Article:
Tall Gum tree against cloudy pastel sky

Can “how we relate” really change?

In life, can “how we relate” really change? Can the idea of human communication, relationship, and all the various ties between us actually be altered by new ways of being? Drawing us, through how we’re living, into new ideas of what human life’s worth and the potential value of getting to know one another and experiencing all the different ways to be human.

Relationship “must” be this fundamental human concept? This notion of how we stand next to one another, all the ways we’re alike or different, and how each person’s existence arguably serves to enrich our own. Isn’t it the foundation of community? All these ideas of mutual respect, awareness, interest, recognition, acceptance. All these points where our lives touch and meaning is established between us. (Notes One)

The ties between people – economically, socially, culturally, personally – seem so essential to understanding what life “is” and why it should matter: all the human faces, lives and stories that go into making the world what it is. While it might be quite a difficult aspect of life, it also seems quite a beautiful one in the sense that we “could” all be woven together into a picture of harmonious, appreciative coexistence (Notes Two).

Of course, that’s not actually what’s happening. More often than not, we now seem increasingly disinterested in and disconnected from the lives of others, living within these bubbles of our own ideas, experiences and beliefs about life. Modern life, for any number of reasons, seeming to connect us together and push us apart in fairly equal measure as we struggle with all the opportunities technology’s offering.

Having spun its tendrils throughout every area of our lives, it’s perhaps “natural” for it to be changing how we see things, relate, and the ideas we have in mind about life’s meaning. As the lens through which we interact with the world, it’s also seeming to reinforce – potentially, trap us within – our own perspectives, experiences, and thought patterns. (Notes Three)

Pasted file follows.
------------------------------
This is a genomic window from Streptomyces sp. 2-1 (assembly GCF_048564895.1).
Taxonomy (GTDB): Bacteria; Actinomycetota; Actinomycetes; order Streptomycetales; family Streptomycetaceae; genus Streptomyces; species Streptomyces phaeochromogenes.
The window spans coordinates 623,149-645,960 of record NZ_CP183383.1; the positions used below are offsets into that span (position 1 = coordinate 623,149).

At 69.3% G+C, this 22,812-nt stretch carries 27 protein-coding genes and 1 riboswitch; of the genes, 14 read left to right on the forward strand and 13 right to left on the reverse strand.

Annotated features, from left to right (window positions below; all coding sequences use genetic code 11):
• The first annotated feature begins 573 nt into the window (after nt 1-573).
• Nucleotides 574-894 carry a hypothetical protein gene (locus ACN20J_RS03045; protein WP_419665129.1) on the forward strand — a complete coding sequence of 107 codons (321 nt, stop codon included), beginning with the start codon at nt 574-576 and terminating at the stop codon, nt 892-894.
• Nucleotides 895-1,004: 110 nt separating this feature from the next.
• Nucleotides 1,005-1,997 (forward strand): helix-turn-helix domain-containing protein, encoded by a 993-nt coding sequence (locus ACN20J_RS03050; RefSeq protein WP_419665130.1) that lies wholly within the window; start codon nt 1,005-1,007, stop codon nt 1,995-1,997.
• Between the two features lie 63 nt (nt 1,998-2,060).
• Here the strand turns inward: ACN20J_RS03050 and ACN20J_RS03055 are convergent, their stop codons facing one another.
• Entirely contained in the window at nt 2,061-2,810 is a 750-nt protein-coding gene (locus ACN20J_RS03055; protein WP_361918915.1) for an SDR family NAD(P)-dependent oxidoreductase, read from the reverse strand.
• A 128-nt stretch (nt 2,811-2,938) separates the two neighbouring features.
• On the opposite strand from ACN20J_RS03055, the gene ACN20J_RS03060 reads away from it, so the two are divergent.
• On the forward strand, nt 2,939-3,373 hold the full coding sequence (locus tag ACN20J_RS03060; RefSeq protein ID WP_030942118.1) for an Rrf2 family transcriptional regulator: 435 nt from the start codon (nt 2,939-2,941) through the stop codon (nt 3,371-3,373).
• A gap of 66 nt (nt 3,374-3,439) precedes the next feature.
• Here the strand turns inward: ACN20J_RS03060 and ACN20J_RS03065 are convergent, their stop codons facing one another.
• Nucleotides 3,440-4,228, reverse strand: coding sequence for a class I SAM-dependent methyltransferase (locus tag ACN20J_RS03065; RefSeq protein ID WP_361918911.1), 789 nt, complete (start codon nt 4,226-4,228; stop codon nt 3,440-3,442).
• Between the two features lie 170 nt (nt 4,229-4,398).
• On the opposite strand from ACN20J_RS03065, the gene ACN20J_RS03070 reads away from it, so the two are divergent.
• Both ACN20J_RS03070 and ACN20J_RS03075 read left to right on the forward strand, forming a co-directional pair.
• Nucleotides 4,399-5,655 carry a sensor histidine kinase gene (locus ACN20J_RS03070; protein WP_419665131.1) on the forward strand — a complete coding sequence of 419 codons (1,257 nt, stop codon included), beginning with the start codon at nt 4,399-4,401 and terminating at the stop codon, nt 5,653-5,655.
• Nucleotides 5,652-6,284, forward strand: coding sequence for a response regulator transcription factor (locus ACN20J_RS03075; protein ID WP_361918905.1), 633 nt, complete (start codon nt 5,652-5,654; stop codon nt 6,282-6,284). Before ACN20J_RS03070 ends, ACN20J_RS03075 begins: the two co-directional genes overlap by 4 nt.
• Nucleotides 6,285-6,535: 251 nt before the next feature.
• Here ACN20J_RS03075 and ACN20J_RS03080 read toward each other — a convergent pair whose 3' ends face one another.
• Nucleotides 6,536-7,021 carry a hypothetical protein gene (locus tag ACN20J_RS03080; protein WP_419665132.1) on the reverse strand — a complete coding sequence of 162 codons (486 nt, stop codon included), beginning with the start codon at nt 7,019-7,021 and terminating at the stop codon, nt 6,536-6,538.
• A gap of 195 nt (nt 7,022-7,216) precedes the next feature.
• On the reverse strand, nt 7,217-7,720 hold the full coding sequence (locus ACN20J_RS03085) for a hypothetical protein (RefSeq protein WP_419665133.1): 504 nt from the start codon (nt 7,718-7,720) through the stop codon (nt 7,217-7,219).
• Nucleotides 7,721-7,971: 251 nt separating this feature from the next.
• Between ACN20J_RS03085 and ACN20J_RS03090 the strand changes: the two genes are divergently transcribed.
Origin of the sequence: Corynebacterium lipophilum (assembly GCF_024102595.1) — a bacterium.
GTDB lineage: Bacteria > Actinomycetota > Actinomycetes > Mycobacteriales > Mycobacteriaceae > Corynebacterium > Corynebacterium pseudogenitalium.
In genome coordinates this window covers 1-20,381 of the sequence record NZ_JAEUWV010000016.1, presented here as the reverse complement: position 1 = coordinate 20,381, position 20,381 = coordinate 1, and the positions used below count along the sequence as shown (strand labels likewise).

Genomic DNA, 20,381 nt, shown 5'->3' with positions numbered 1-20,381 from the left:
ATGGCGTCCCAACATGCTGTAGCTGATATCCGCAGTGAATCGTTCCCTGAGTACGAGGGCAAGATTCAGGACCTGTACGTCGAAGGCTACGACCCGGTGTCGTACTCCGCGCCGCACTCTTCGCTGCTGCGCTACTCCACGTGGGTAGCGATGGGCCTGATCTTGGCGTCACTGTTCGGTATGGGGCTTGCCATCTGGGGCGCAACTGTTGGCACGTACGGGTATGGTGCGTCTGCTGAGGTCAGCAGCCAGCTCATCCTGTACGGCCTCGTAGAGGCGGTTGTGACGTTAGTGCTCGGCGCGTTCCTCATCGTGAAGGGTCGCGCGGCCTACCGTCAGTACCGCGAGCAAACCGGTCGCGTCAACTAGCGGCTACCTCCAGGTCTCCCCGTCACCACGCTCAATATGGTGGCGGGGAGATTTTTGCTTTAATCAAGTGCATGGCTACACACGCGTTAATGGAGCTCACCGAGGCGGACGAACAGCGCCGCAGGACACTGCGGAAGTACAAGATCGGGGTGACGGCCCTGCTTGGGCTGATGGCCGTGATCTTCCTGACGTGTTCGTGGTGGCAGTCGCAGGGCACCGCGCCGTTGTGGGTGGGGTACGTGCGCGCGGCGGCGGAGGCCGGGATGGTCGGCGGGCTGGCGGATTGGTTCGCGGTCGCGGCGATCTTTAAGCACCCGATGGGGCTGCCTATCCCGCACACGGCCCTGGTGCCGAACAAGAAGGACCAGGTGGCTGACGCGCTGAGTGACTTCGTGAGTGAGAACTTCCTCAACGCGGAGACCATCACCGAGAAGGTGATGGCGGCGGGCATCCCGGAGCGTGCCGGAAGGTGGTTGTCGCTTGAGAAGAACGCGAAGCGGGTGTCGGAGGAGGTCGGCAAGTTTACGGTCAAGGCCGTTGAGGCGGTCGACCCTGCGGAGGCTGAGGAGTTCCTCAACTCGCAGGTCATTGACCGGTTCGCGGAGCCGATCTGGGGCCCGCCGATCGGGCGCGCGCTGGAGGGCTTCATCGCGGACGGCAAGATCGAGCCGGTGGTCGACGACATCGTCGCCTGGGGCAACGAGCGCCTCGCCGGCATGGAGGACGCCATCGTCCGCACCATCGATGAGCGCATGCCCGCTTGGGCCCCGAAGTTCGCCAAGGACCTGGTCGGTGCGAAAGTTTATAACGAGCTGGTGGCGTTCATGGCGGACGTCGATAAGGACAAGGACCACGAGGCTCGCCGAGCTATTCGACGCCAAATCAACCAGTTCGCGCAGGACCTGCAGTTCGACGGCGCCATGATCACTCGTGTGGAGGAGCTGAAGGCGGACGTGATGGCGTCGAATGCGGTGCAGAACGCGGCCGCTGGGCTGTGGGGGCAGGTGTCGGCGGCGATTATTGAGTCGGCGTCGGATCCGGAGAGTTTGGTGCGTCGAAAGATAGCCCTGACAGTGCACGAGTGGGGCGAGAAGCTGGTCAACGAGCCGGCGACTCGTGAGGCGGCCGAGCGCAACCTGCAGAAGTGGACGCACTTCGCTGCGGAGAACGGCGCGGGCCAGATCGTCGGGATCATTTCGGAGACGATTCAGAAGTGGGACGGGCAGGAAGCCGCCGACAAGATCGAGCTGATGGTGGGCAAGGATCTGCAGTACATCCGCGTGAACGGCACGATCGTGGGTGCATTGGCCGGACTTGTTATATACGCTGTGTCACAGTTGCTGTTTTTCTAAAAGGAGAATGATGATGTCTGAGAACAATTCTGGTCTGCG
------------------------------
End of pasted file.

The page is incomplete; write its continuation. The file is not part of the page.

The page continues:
Sometimes it just seems we might end up caught in our own ideas of life: seeing everything through this pre-conditioned lens that’s confirming whatever we already believe to be true. As if we’re so amplified by it all that the notion of others, their ideas and experiences, becomes drowned out or incompatible with our own, strengthened conclusions. All potentially quite isolated, overwhelmed, and intolerant of one another.

It’s fascinating to imagine how much technology might change us – how we talk, how we listen, how much we care. If “to be human” is to connect ourselves in relationship with one another through words, what does technology make of that? Given all modern life’s presenting us with, how much can we still “see” who others truly are beyond our limited, amplified notions of them?

Beneath it all, the richness of human life and experience seems so important – that, as human beings, we would retain interest in and concern for other people. What would it mean, then, if we started to lose that capacity?

Notes and References:

Note 1: What does community mean?
Note 1: Frameworks of how we relate
Note 1: Counselling, listening & social identity
Note 1: True relationship within society?
Note 2: Invisible ties
Note 2: Going towards the unknown
Note 2: The power of understanding
Note 2: Finding flaws
Note 3: Pace of change & getting nowhere fast
Note 3: Does being alone amplify things?
Note 3: Power and potential
Note 3: Joining the dots

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